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Orpheus Ascending

New York
Isaac Stern Auditorium, Carnegie Hall
02/29/2008 -  and 03/01, 03/02 (Matinee)
Hector Berlioz: Roméo et Juliette: Excerpts
Richard Wagner: Prelude and Liebestod from Tristan und Isolde
Claude Debussy: La Mer

Vienna Philharmonic Orchestra, Valery Gergiev (Conductor)

In a rare New York moment, Valery Gergiev ascended from the caliginous depths of the opera orchestral pit to the empyreal radiance of the Carnegie Hall concert stage leading an orchestra which lives in legend and reality.

Gergiev is the epitome of the 21st Century, the Principal Conductor of the London Symphony and the Rotterdam Philharmonic, Principal Guest Conductor of the Met, General Director of the Kirov Opera, Ballet and Orchestra, and a voluminous recording artist. The impossibility of this is that he does all of it so perfectly well.

And here he was with an orchestra whose own singular sounds were never associated with the music which Gregiev assigned to them. The Vienna Philharmonic Orchestra has not simply existed for 160 years. They have been the virtual “accompanists” to Brahms, Mahler and Bruckner; the Vienna sound for Haydn, Schubert and Beethoven is like a template how music should sound, and the strings of this great orchestra….well, wait.

The first half was devoted to excerpts from Berlioz’ Romeo and Juliet, something of a disservice to those who know the whole “Dramatic Symphony” and its subtle interweaving themes. But if the orchestra seemed a little cold to the grand climaxes, they essayed that first fughetta and the Queen Mab scherzo with technical skill.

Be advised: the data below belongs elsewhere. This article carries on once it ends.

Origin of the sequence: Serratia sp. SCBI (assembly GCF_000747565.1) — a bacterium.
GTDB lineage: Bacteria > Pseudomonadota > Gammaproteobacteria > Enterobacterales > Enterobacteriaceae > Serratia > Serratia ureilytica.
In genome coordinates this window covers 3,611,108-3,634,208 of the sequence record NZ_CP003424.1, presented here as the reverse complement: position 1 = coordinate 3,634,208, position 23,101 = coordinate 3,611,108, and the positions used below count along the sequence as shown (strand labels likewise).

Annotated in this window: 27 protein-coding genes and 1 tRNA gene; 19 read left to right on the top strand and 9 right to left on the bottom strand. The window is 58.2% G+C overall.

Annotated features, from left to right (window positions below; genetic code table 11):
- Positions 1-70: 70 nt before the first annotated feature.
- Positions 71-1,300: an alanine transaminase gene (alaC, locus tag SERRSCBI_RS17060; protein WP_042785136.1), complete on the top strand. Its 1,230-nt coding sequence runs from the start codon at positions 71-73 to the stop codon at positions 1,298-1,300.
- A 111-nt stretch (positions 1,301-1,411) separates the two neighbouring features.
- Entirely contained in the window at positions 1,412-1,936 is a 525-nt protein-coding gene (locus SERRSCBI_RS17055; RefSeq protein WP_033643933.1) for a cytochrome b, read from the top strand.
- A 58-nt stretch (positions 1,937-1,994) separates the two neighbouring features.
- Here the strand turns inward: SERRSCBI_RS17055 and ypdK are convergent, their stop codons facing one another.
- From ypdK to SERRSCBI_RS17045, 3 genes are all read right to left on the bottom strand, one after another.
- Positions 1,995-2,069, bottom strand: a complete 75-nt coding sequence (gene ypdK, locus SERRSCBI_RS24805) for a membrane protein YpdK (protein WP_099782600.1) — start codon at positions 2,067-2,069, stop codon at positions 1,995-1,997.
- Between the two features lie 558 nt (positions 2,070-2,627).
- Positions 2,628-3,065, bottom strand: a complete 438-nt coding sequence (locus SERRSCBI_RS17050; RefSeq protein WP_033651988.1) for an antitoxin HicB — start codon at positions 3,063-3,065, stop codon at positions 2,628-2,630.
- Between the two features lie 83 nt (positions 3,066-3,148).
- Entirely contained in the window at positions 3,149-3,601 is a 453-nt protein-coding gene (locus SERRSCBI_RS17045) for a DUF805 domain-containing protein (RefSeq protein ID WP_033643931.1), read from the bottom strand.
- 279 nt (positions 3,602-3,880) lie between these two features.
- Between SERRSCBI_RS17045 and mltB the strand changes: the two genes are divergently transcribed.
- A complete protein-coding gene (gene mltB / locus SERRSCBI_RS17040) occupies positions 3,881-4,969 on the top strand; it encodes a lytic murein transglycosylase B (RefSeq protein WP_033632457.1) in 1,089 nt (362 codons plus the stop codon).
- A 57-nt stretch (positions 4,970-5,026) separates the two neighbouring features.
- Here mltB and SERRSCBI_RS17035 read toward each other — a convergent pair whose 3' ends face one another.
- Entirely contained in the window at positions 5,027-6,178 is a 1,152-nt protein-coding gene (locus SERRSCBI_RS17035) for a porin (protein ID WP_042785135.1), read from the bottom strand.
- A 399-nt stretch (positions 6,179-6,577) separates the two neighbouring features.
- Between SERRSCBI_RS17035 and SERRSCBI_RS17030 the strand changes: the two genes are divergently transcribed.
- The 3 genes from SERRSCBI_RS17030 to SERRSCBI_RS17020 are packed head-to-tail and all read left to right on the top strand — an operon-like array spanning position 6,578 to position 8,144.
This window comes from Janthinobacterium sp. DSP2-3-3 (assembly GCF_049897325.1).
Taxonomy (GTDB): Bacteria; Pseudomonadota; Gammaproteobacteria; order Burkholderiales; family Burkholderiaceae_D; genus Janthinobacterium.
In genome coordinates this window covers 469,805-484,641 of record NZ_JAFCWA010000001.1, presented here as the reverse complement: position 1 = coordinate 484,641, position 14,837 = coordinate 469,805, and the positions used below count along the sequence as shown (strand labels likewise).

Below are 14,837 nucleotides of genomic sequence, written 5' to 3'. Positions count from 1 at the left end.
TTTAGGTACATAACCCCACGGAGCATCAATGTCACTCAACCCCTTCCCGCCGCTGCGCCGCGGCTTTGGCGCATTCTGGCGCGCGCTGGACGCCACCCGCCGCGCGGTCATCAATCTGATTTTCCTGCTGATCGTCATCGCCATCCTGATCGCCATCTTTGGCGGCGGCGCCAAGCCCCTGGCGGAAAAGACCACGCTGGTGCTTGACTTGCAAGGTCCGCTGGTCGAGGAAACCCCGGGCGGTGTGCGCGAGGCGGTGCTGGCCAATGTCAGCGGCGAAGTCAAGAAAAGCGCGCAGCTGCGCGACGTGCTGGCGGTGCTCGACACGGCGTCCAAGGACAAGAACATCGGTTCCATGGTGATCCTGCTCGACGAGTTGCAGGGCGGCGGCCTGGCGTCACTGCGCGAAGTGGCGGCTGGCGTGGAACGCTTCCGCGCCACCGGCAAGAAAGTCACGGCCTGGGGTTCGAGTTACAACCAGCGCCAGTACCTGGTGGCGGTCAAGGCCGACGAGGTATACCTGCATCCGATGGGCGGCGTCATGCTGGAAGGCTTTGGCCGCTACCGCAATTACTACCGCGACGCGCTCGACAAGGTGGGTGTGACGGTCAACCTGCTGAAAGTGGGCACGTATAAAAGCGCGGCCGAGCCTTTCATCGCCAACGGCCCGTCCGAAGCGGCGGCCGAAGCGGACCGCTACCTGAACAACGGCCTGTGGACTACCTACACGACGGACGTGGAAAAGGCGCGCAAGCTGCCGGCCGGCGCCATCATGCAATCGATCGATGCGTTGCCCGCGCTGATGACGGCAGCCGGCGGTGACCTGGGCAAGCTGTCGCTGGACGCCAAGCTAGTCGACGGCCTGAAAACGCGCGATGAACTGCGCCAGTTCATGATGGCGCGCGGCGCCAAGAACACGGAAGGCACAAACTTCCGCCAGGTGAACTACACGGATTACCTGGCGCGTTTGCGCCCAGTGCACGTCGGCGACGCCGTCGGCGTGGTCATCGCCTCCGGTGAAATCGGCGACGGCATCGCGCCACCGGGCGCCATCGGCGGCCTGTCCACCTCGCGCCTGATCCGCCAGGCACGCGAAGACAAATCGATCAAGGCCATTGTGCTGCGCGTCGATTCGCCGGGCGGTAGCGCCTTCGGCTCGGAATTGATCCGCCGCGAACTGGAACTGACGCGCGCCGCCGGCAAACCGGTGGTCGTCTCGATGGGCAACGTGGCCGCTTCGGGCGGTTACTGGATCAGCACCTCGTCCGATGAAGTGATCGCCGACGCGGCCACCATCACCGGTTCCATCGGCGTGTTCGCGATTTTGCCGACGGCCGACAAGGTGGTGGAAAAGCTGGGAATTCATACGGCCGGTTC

The second half was more to their style. The Tristan "Prelude and Liebestod" is the first of three incarnations these next three weeks. First this orchestra excerpt, then the full opera at the Met, starting March 10, and finally Lang Lang playing Liszt’s arrangement.

But Gergiev had nothing to worry about. He took the work through its sensual journey, the crescendos phrased in silk, and the strings making it an intense experience.

Debussy’s La Mer was particularly fascinating after last night’s Peter Grimes. Britten’s opera was the sea from the vantage point of people. Thus, this was the sea as enemy, challenge and crucifixion. Debussy’s sea was the sea itself without human intervention.

Gergiev caught the pulsing, motoric rhythm under the sea. His waves were not torrents but painted images of water (remember Debussy’s original cover the Japanese picture by Hokusai). And when the Vienna Phil unleashed its grand horn choir, or let the timpanist send the rhythms to the surface, it was mighty playing indeed.

I was wondering, though, how the strings had that power and resonance which escapes even the best American orchestras. One clue was that, where American violinists have virtually a military precision in bowing, the Vienna players are not so microscopically meticulous. The result is a vibrancy which is alive and organic.

And in La Mer, Gergiev offered a picture which didn’t so much depict the sea as turn the sea into music itself.

Harry Rolnick



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